Fighters for Rusich, a force affiliated with the Kremlin-backed Wagner Group, were photographed near the Russian-Ukrainian border, crossing into the Kharkiv region near the village of Pletenivka in Z-marked vehicles.

Rusich, founded in St Petersburg in 2014 by Aleksei Milchakov and Yan Petrovsky, is thought to consist of a few hundred mercenaries whose insignia is the valknot, an old Norse symbol appropriated by white supremacists.

Rusich mercenaries have also been photographed giving Nazi salutes. They fought alongside the Donbas separatists in 2015, winning a reputation for brutality. They were filmed mutilating and setting fire to corpses, and Ukrainian human rights groups have accused them of torturing prisoners of war. Rusich fighters were later deployed to Syria, where they were accused of crimes including the dismemberment of a prisoner.

Milchakov has also posted pictures online that show him removing the ears of dead Ukrainian soldiers in Donbas and carving the kolovrat, a swastika-like symbol used on the Slav far right, into their foreheads. Milchakov boasted of these exploits in a 2020 interview in which he freely admitted to being a neo-Nazi and said he "got high from the smell of burning human flesh." (The Times, April 7)

We also recently noted on Twitter video footage of Denis Pushilin, head of the Donetsk "People's Republic" (sic), giving an award to one of his thugs who is wearing two Nazi insignia on his sleeve. Above is a variant of the SS Totenkopf. Below is a Valknot.

Russia cracks down on Nazi twerking

A foreign student was arrested in Russia for "rehabilitating Nazism" by twerking in front of a war memorial. Zambian national Rebecca Ziba, 21, was detained after she posted a video of herself on Instagram. In the footage she can be seen dancing next to a World War II memorial in Khanty-Mansiysk. Russian investigators have described her actions as "obscene" and "insulting" and have charged her under Part 4 of Art. 354.1 of the Criminal Code, which outlaws "rehabilitating Nazism." (EuroNews)

Ukrainian government 'disappears' dissidents?

Get ready for a big propaganda offensive to justify the "neo-Nazi" canard against the Zelensky government.

The always deeply problematic Scott Ritter is apparently claiming that a Chilean-American blogger who went missing in Ukraine five days ago, Gonzalo Lira, was abducted and tortured to death by the Azov Battalion. Bolivia's Kawsachu News notes that he had tweeted on March 26, warning of his own imminent disappearance. Max Blumenthal in Grayzone (of course) jumps all over it, headlining: "Zelensky oversees campaign of assassination, kidnapping and torture of political opposition"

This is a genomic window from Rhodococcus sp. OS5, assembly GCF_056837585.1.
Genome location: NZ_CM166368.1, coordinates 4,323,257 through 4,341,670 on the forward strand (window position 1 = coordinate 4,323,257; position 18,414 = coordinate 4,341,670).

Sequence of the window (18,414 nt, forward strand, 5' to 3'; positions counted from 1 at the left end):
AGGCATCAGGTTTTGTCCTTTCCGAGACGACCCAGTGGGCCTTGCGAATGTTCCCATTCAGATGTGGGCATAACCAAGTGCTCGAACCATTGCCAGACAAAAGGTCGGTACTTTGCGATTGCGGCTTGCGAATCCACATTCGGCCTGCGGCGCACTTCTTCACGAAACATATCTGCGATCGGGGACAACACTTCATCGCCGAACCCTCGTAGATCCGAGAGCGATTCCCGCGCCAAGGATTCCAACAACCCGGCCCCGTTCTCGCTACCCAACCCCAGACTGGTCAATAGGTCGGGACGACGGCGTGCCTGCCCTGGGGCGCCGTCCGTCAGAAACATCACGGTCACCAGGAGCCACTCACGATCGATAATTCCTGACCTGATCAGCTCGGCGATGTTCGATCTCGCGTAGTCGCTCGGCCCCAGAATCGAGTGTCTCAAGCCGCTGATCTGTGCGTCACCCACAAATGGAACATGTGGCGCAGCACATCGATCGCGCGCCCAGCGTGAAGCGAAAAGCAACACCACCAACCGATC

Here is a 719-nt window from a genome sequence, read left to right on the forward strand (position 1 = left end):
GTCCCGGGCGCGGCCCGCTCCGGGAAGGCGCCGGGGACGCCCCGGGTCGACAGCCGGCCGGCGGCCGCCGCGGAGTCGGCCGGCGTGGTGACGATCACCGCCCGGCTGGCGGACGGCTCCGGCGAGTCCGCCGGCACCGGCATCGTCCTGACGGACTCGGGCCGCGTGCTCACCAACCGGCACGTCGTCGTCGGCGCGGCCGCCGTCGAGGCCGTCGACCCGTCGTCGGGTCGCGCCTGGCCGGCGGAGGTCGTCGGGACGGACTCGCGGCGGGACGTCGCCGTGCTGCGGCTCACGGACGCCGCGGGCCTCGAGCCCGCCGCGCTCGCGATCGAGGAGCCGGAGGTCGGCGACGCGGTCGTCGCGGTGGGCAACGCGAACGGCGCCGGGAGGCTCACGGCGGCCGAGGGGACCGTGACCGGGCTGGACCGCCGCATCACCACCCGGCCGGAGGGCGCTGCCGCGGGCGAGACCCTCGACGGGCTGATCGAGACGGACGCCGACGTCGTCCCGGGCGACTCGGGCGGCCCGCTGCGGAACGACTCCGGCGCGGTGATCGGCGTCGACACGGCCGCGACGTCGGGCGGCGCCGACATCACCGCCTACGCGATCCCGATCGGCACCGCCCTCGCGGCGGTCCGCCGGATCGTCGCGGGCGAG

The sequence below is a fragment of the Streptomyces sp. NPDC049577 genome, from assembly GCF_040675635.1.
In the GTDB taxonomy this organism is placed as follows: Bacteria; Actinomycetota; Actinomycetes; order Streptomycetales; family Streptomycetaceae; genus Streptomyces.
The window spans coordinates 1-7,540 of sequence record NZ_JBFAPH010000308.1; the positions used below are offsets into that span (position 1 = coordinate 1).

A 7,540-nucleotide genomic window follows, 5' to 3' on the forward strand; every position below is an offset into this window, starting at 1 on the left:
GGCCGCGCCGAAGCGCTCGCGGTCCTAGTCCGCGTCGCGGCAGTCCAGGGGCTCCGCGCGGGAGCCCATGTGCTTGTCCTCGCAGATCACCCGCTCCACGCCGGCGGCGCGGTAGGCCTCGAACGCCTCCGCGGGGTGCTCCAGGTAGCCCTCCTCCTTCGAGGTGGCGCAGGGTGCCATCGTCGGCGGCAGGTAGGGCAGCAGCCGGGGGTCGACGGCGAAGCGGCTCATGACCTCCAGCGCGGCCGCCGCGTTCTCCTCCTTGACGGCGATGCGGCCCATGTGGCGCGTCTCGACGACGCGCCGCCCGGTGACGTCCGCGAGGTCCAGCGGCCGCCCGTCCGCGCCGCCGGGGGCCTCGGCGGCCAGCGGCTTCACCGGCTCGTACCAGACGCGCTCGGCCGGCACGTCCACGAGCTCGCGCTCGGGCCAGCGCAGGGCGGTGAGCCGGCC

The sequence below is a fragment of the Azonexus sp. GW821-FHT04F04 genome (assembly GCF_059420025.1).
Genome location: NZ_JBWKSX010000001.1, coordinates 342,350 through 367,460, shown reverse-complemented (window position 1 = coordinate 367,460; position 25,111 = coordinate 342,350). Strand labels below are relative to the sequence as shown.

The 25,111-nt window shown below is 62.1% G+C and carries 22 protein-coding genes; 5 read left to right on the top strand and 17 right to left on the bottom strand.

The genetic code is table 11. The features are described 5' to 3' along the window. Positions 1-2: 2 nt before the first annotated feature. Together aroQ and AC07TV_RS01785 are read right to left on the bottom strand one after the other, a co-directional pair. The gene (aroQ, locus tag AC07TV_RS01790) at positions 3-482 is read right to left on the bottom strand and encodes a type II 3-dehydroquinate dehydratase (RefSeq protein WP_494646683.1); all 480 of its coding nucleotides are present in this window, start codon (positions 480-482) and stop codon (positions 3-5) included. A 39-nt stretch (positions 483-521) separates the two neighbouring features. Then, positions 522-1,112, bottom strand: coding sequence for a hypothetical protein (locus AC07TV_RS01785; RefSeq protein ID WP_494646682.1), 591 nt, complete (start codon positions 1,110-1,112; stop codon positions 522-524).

We await the judgment of Amnesty International on the veracity of these claims. We will add, however, two points:

1. No matter what the facts of Lira's disappearance are, exploiting it to justify or relativize the Russian war of aggression and extermination in Ukraine is beneath contempt.

2. Not that this should be a death sentence, but Lira seems to have been a very ugly individual. (Or perhaps he still is, if alive.) Daily Beast ran a profile on him last month, entitled "How a Sleazy American Dating Coach Became a Pro-Putin Shill in Ukraine."

There do seem to have been some extra-judicial reprisals against pro-Russian figures in Ukraine since the invasion, such as the case of Vlodymyr Struk. These warrant investigation, and are not excusable. But given the situation, they are also inevitable. The context for them is rather... overwhelming.

Journalists targeted in Ukraine, persecuted in Russia

Ukraine's Institute of Mass Information (IMI), which has been aggressively covering Russia's persecution and targetting of journalists, also notes some cases of pro-Russian bloggers and activists who have apprently been targated for reprisal in Ukraine—such as Valerii Kuleshov, who was killed in Kherson on April 20.

Another Russian investigative journalist, Andrei Soldatov of the website Agentura.ru, is meanwhile facing "treason" charges and has been placed on a wanted list. Last month a Moscow court issued an arrest warrant for Maikl Naki, a well-known vlogger, who is accused of "distributing false information about the Russian military." 

Neo-Nazis fight for Russia in Ukraine: more evidence

A report in Der Spiegel cites findings of Germany's Federal Intelligence Service (BND) has concluded in a confidential document that numerous Russian right-wing extremists and neo-Nazis are among those fighting alongside Russia’s regular forces in Ukraine. The report especailly notes Rusich and the Imperial Legion. Both of these were involved in the first wave of Putin’s war against Ukraine in 2014 and have now returned to continue the fight. (Euromaidan)